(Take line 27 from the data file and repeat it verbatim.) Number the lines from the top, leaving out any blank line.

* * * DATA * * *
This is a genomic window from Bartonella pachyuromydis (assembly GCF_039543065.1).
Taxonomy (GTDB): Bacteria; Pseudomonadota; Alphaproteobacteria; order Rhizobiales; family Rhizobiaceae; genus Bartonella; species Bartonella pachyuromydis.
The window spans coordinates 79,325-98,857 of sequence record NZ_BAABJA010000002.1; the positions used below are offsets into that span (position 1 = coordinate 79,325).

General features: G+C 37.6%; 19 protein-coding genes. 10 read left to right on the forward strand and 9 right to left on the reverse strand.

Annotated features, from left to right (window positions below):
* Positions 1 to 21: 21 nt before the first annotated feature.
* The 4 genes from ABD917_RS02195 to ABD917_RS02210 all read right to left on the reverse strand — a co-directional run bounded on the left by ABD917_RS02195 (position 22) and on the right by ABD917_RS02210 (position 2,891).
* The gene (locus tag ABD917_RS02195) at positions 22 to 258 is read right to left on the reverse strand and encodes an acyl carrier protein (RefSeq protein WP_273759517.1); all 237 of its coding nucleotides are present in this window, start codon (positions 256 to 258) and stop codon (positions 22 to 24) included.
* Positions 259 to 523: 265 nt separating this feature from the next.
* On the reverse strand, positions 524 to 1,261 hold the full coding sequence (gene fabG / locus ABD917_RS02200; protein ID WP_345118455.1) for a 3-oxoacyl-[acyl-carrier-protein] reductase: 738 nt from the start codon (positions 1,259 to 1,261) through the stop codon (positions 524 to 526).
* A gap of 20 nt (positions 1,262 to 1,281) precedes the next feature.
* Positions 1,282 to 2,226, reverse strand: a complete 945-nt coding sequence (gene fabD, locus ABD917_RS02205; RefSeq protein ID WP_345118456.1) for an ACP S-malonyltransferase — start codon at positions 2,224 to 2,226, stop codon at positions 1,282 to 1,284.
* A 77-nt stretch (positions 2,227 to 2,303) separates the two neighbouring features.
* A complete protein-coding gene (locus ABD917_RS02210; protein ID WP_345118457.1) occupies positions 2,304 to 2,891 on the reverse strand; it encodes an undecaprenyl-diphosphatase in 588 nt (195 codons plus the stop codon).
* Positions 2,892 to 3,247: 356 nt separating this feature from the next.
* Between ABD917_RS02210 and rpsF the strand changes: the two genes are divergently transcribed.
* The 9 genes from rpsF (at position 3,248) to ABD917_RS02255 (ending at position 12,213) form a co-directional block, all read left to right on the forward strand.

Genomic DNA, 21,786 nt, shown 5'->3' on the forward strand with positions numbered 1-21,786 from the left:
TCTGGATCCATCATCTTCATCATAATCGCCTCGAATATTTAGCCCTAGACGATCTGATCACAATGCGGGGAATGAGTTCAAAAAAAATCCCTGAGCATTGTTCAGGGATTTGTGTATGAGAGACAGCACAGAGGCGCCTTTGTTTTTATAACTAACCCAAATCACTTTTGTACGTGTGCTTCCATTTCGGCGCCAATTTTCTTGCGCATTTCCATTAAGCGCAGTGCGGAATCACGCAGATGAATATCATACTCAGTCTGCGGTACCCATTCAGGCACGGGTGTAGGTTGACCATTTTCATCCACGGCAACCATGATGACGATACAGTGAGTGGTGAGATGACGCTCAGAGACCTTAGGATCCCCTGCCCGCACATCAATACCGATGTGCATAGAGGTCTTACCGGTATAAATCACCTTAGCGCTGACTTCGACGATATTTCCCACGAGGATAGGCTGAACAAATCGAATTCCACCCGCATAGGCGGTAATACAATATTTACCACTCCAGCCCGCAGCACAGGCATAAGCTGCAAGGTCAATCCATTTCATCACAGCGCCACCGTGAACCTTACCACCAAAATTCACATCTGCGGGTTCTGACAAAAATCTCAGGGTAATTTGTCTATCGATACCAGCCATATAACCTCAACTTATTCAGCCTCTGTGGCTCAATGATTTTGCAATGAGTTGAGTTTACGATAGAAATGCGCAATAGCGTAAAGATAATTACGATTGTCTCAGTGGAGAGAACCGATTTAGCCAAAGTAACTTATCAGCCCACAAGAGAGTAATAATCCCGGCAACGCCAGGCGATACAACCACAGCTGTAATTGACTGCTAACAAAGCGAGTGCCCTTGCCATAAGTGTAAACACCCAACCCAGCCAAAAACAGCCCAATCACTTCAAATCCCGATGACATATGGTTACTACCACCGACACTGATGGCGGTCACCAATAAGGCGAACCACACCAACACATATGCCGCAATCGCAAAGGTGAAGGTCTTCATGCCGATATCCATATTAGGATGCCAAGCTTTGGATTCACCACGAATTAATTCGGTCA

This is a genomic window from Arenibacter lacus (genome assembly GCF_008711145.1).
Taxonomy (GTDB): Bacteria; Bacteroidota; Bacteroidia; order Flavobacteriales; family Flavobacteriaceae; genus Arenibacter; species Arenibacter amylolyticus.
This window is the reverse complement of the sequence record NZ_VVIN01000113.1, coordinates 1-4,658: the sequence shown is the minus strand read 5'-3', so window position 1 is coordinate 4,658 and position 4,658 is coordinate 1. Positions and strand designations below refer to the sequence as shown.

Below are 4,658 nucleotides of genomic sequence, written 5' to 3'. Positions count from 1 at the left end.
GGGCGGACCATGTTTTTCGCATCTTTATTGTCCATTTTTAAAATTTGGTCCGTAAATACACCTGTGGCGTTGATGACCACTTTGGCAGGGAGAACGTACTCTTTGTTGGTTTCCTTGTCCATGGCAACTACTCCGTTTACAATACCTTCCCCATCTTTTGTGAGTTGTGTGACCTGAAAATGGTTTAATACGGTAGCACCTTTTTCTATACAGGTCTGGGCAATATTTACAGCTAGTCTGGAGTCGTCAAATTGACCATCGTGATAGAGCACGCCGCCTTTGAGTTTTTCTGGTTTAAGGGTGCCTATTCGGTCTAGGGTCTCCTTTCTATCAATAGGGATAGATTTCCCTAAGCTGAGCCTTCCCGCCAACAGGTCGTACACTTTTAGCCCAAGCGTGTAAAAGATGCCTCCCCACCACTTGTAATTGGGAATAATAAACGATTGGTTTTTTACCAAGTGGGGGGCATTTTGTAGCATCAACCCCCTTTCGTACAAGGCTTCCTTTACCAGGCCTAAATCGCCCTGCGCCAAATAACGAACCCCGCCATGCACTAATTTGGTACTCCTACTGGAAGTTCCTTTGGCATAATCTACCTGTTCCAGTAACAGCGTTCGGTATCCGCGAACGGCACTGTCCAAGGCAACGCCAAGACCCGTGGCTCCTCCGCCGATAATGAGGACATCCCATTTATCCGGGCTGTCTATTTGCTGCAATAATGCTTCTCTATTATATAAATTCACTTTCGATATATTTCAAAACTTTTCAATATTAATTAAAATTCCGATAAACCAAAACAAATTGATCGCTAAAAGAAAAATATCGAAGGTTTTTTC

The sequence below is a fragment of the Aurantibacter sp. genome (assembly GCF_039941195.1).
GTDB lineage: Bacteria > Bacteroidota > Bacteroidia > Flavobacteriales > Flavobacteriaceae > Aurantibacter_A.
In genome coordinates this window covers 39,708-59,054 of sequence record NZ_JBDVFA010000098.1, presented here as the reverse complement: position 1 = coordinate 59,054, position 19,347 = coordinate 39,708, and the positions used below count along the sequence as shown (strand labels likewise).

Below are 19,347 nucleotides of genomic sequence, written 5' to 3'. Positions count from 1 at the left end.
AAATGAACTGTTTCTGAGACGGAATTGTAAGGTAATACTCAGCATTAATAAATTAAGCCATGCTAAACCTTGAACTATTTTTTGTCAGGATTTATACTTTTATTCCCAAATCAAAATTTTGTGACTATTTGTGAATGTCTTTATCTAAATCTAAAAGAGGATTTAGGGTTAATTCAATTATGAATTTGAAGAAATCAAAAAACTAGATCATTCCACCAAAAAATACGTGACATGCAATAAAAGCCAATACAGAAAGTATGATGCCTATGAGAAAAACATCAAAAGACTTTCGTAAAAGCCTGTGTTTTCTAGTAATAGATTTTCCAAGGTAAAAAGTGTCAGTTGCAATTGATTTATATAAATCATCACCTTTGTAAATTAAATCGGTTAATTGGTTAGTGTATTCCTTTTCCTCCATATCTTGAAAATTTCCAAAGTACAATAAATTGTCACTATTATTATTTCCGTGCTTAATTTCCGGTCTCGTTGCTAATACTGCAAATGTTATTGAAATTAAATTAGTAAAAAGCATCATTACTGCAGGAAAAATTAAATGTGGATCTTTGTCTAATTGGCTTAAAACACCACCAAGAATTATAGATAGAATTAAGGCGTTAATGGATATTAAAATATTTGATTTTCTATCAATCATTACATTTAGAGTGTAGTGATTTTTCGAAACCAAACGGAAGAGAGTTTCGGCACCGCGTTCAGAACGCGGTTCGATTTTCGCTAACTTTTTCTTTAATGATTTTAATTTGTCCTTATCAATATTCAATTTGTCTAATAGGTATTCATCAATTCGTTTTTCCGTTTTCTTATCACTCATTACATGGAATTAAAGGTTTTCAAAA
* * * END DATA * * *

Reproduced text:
In genome coordinates this window covers 39,708-59,054 of sequence record NZ_JBDVFA010000098.1, presented here as the reverse complement: position 1 = coordinate 59,054, position 19,347 = coordinate 39,708, and the positions used below count along the sequence as shown (strand labels likewise).